Plaque honors merchant seamen for WWII service
They were among the first to go to war zones, the last to return, and the group that suffered the highest casualty rate in World War II (WWII). With the dedication of a new memorial to merchant marine veterans last Monday, American Legion Post 257 in Vineyard Haven ensured that their hardships and sacrifices are not forgotten.
In opening remarks at the dedication, Veterans Services Officer Jo Ann Murphy said Ralph Packer, owner of R.M. Packer Company and a former merchant mariner, suggested the idea for the memorial. Although he did not want to be in the limelight, Ms. Murphy thanked Mr. Packer at the ceremony's end for making it all possible.
Mr. Packer downplayed his role with characteristic modesty. In an interview with The Times a few weeks ago, he said the merchant marine memorial was a group effort that included Ms. Murphy, past post commanders Fred Thifault and Ed Colligan, and merchant marine veteran Rodney Elden.
"I would just like to say that we all are a committee working diligently to recognize merchant mariners," Mr. Packer said.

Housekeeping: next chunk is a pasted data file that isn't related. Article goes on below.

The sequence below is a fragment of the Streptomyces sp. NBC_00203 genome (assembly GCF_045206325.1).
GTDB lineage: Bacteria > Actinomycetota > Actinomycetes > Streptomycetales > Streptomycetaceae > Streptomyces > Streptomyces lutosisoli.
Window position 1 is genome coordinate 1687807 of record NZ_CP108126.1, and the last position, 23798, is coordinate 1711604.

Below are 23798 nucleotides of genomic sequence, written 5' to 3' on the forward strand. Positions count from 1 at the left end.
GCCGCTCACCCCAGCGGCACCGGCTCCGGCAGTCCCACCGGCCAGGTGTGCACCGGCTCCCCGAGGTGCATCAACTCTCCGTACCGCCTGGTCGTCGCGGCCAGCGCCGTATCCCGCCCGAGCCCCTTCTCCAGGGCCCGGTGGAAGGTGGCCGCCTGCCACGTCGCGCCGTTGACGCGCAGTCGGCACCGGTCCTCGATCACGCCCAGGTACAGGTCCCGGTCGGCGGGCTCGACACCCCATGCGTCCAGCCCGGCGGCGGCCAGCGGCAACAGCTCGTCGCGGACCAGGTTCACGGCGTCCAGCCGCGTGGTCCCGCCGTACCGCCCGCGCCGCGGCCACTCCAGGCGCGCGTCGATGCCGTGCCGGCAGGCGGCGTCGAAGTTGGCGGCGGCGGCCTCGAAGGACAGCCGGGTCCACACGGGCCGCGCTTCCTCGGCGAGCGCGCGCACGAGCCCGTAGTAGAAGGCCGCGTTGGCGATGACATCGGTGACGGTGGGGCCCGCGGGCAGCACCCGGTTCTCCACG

Several years ago Mr. Thifault suggested getting a ship's anchor to display when he was the post commander. Mr. Packer found one from a Navy ship through a marine salvage company.
The committee agreed the new merchant marine memorial should incorporate the anchor. According to Ms. Murphy, Mr. Packer offered to donate a new plaque for the display. He also arranged to move the 1,700-pound anchor to his company's workshop in Vineyard Haven, where it was sandblasted, repainted glossy black, and returned in time for the Memorial Day ceremony.
The source of inspiration
Mr. Packer's ties to American Legion Post 257 and the merchant marine run deep. His father, Ralph M. Packer Sr., served in the merchant marine and then in the U.S. Navy during World War I. He also was a past legion post commander.
Following his father's path, Mr. Packer served as a Merchant Mariner from 1950 to 1956 and received a commission as a Naval Reserve Officer. He also has been an active member of Post 257.
"I really think when you stop and look back, the merchant mariners have been involved in moving our commerce in peacetime, but they stepped forward and moved millions of tons in World War II," Mr. Packer said. "They were probably the first line in the war, because the German subs almost destroyed the tanker fleet coming from the U.S. "One out of every 26 merchant mariners that served were lost - higher than all the other services."